Freelancing is the next best thing to being paid more for your full-time work, because professional work always pays more than unskilled. To find opportunities, let former colleagues or other personal connections that you’re available for freelance gigs. (Here are some ideas on how LinkedIn could be useful for that.) Or, post on marketplaces particular to your field. For instance, Mediabistro, a journalism site, allows freelancers to post profiles of their experience and services. Though these are more up to chance, designers can bid on jobs at 99Designs.com or submit a design at Threadless, to see if it will be crowdfunded. Elance-Odesk also lists many freelance opportunities, and you can also post your own services on Fiverr, although some freelancers say these services create a race to the bottom on fees and so are not very lucrative. If you're new to freelancing, here's how to set your rates, and here's how to negotiate raises with clients.
Do you love getting refunds? How cool would it be to get money back on stuff you’ve already bought? Paribus is a service that lets you find out if stores you’ve shopped at online owe you a refund.  It’s free to sign up. Paribus connects to your email account and checks your receipts.  If they find out a retailer has dropped their price they file a price adjustment claim for you.  Try out Paribus.

A value investor buys assets that they believe to be undervalued (and sells overvalued ones). To identify undervalued securities, a value investor uses analysis of the financial reports of the issuer to evaluate the security. Value investors employ accounting ratios, such as earnings per share and sales growth, to identify securities trading at prices below their worth.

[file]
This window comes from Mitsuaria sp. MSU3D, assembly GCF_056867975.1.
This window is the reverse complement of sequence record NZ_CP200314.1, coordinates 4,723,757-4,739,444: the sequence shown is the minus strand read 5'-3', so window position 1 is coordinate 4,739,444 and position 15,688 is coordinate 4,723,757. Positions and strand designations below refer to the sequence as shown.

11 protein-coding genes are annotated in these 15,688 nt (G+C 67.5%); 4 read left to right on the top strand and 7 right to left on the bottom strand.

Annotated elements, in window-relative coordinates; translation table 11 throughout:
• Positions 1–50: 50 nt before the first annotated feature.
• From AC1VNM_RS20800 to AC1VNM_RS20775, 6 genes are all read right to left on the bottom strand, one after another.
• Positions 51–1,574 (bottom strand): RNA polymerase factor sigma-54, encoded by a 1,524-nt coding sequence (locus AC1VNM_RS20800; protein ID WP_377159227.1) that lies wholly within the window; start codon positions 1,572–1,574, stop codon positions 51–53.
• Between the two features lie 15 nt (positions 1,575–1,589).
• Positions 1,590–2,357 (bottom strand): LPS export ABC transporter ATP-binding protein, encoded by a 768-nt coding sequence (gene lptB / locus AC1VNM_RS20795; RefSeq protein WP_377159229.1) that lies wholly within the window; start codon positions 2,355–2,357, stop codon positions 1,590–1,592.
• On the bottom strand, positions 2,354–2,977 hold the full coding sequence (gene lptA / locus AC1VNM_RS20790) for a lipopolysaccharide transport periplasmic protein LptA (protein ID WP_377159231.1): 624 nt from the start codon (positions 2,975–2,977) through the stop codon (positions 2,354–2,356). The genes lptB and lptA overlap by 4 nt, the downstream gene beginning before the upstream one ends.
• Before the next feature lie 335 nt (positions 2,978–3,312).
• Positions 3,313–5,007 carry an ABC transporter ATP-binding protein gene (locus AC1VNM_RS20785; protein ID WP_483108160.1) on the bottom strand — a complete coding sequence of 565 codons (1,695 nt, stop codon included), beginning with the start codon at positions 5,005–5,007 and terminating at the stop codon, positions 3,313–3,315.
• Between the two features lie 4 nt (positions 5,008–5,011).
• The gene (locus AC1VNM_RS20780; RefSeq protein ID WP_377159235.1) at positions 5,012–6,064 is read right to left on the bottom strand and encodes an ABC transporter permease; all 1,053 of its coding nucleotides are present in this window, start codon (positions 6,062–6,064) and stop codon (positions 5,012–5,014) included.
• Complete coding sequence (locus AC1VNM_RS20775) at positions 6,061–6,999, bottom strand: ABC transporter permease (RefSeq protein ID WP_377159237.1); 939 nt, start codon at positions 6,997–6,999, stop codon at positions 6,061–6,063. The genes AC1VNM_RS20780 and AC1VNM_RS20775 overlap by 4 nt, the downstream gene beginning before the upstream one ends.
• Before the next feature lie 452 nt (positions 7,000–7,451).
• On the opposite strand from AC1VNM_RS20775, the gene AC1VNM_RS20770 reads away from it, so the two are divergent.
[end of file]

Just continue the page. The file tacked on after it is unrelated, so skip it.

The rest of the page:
The debt-to-equity ratio is an indicator of capital structure. A high proportion of debt, reflected in a high debt-to-equity ratio, tends to make a company's earnings, free cash flow, and ultimately the returns to its investors, more risky or volatile. Investors compare a company's debt-to-equity ratio with those of other companies in the same industry, and examine trends in debt-to-equity ratios and free cash flow.
Double check yourself, before you double wreck yourself. Make sure everything you send to a company, whether a résumé, an email or a portfolio, is good to go. Double check your grammar and wording, and for God’s sake use spell check! This is especially important when it comes to the company’s name. Don’t spell their name wrong and be sure to type it how they type it (e.g. Problogger, not Pro Blogger). https://www.facebook.com/Buzzing-Offer-453673008800991/
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